His chance came when he heard that a Portuguese armada had arrived and lay at anchor in the cove of the Anjadiv island, facing Karwar. Timmaya sailed out to meet its commander and talk him into taking over the Goa islands.

Which shows that Timmaya was a bold man, even rash. For this particular Portuguese commander had made something of a name for himself, for utter ruthlessness and cruelty. Afonso de Albuquerque, he who made a boast of putting the entire population of a township to the sword, and of burning another down, "from top to bottom."

He was called Alfonso ‘The Terribil.’ But what was the ‘Terribil’ doing, in Ajnadiv? in 1510?

He had left Lisbon nearly two years earlier, at the head of an armada of 23 ships carrying 1500 fighting men. His king, Dom Manoel had given him his task, to take over three Arab strongholds along the sea route to India: The island of socotra at the mouth of the Red Sea, and Ormuz and Kurhat further east. Albuquerque had attacked all three places several times, but while he had inflicted much damage and terrorised the populations, he had not succeeded in dislodging the Arabs from even one of them.Meanwhile, he himself had lost nearly dispirited and rebellious and several of his captains had convinced him that he should break off hostilities and take his ships and men to some safe harbour where the men could be rested and the battered ships refitted.

This had thus failed in their mission, but that does not mean that the ‘Terribil’ had given up. He had taken his ships and men to the Anjadiv island, perhaps still hoping that, after a few weeks of rest and with the remaining ships put into fighting trim, he would be able to whip up him men into having yet another try at taking at least one of the three objectives.

But that hope was fast fading; his captains and men had lost their zest for battle. All they wanted was to go home, and they looked upon Albuquerque to take them there.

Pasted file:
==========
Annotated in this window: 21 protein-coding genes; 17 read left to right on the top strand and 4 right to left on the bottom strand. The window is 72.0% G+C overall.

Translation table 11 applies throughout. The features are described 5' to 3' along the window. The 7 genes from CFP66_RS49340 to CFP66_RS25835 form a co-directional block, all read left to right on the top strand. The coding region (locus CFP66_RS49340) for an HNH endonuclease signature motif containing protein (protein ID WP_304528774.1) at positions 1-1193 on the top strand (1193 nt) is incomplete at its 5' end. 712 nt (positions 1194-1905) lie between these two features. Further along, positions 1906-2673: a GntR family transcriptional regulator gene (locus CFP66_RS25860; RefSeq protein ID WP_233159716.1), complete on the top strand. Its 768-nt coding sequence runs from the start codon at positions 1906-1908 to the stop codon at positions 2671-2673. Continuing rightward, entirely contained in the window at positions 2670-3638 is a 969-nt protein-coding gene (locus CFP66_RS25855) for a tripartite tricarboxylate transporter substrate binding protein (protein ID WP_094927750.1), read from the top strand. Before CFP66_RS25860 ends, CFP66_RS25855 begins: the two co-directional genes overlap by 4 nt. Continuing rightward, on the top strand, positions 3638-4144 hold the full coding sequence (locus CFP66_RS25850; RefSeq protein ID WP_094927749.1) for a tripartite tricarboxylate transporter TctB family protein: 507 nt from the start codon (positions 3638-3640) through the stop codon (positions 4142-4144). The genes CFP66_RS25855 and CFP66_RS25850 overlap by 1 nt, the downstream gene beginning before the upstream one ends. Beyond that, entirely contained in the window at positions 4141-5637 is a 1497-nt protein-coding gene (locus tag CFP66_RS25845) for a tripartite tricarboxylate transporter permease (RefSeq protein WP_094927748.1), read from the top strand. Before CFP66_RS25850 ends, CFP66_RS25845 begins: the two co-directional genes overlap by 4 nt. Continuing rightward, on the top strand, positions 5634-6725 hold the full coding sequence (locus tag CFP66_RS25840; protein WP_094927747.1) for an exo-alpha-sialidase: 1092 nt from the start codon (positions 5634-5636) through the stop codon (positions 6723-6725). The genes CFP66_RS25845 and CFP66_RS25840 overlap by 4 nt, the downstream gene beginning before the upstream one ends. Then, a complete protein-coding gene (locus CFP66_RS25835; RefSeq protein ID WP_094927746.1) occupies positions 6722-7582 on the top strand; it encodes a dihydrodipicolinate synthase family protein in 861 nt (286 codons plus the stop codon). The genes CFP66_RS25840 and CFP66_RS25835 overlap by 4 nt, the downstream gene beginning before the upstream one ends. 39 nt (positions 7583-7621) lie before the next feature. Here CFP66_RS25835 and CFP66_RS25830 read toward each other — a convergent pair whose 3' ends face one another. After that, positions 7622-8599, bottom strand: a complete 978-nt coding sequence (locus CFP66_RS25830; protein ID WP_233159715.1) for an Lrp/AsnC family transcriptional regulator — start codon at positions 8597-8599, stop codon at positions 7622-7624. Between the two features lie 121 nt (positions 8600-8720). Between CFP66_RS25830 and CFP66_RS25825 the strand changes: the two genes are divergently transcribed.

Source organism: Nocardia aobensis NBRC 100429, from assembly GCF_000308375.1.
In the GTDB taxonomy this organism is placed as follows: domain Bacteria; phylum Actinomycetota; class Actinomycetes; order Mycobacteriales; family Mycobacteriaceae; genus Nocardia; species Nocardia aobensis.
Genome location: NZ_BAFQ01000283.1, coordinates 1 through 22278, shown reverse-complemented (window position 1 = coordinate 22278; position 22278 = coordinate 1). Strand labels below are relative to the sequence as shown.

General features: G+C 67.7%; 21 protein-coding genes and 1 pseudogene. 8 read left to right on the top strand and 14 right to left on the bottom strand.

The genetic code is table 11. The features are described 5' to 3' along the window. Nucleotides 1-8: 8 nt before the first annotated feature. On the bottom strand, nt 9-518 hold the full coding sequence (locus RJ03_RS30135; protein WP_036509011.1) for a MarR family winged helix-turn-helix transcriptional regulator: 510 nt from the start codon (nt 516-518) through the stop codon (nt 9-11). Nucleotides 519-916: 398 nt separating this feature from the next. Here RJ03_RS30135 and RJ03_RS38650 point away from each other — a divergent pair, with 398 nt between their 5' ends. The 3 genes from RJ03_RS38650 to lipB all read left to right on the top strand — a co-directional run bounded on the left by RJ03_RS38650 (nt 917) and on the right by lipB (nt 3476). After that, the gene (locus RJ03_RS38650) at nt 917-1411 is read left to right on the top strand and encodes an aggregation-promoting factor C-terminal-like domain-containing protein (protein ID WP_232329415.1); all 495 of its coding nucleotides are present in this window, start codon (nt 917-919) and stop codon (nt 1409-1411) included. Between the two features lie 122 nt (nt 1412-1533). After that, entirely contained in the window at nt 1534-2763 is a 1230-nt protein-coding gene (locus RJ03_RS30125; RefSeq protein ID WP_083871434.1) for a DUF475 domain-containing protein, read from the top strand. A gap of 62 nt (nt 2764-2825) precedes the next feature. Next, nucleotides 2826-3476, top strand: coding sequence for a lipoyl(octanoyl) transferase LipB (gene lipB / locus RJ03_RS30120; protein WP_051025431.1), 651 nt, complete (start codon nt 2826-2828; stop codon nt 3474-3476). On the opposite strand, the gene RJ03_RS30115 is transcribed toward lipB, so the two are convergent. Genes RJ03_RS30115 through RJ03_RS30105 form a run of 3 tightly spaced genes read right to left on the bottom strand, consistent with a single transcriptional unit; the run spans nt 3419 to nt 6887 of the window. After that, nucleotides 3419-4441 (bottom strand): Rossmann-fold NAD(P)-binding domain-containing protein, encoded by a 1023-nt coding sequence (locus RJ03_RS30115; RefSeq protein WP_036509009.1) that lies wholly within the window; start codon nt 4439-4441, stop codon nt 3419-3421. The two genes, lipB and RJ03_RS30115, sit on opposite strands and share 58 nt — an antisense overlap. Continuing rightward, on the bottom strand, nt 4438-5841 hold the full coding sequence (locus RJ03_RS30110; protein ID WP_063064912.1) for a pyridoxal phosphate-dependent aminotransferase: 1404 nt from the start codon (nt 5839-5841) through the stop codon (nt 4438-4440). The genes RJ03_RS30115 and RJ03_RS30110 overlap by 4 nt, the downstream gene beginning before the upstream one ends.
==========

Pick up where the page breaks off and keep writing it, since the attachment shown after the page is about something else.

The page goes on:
For Albuquerque, a vain and ambitious man who had set his heart on becoming a conqueror, even of a small Arab base, the future was bleak indeed: to return home, a failure, to the dismay of his friend the king, to the contempt and glee of his rivals at court, to end of his days in obscurity.

That was when this strange, gadfly character, Timmaya, appeared before him, babbling something about a plan to take over Goa ; that its garrison was weak, that its people were sick of their rulers and would welcome a change.

Goa? It had never been on the Portuguese agenda as a target. Indeed, their ships had tended to bypass it for fear of offending its rulers, who, they knew, were powerful monarchs. Goa was no mere military outpost, it was a prosperous port, peninsular Indiaprinciple gateway to the west.

It must have dawned on Albuquerque, that Timmaya was ready to go along with the expedition, guiding the way, offering himself as a hostage, as it were. To his credit, Albuquerque grabbed the lifeline.

And that was how it came about. On March 3, 1510, Albuquerque’s fleet, all 23 ships, sailed up the Mandovi, watched by curious Goans from the tops of palm-trees in silent awe. Everything went according to Timmaya’s plan. Goa fell to the Portuguese without a shot being fired.

And right enough when, after landing, Albuquerque, dressed in a flamboyant yellow robe and accompanied by his priests and captains, marched through the streets of Goa’s capital, a village called Ela,the people hailed him with joy and showered him with flowers.

Timmaya was rewarded by being appointed the Chief Administrator of Goa.